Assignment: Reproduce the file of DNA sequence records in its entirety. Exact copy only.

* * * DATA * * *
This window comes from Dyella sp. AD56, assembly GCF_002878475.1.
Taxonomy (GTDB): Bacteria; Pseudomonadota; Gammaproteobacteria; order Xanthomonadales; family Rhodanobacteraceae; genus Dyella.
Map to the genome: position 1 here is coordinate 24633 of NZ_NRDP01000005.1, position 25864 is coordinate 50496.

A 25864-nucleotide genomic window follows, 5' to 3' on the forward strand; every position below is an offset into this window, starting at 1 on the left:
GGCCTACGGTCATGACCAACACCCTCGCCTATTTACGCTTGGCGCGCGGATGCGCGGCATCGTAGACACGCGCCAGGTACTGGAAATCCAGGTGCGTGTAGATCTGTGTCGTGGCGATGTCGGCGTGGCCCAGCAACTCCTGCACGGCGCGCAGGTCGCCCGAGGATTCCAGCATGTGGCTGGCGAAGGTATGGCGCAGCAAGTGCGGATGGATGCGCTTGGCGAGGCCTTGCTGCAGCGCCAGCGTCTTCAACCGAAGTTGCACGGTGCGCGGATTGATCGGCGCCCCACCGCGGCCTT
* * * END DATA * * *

This window comes from Dyella sp. AD56, assembly GCF_002878475.1.
Taxonomy (GTDB): Bacteria; Pseudomonadota; Gammaproteobacteria; order Xanthomonadales; family Rhodanobacteraceae; genus Dyella.
Map to the genome: position 1 here is coordinate 24633 of NZ_NRDP01000005.1, position 25864 is coordinate 50496.

A 25864-nucleotide genomic window follows, 5' to 3' on the forward strand; every position below is an offset into this window, starting at 1 on the left:
GGCCTACGGTCATGACCAACACCCTCGCCTATTTACGCTTGGCGCGCGGATGCGCGGCATCGTAGACACGCGCCAGGTACTGGAAATCCAGGTGCGTGTAGATCTGTGTCGTGGCGATGTCGGCGTGGCCCAGCAACTCCTGCACGGCGCGCAGGTCGCCCGAGGATTCCAGCATGTGGCTGGCGAAGGTATGGCGCAGCAAGTGCGGATGGATGCGCTTGGCGAGGCCTTGCTGCAGCGCCAGCGTCTTCAACCGAAGTTGCACGGTGCGCGGATTGATCGGCGCCCCACCGCGGCCTT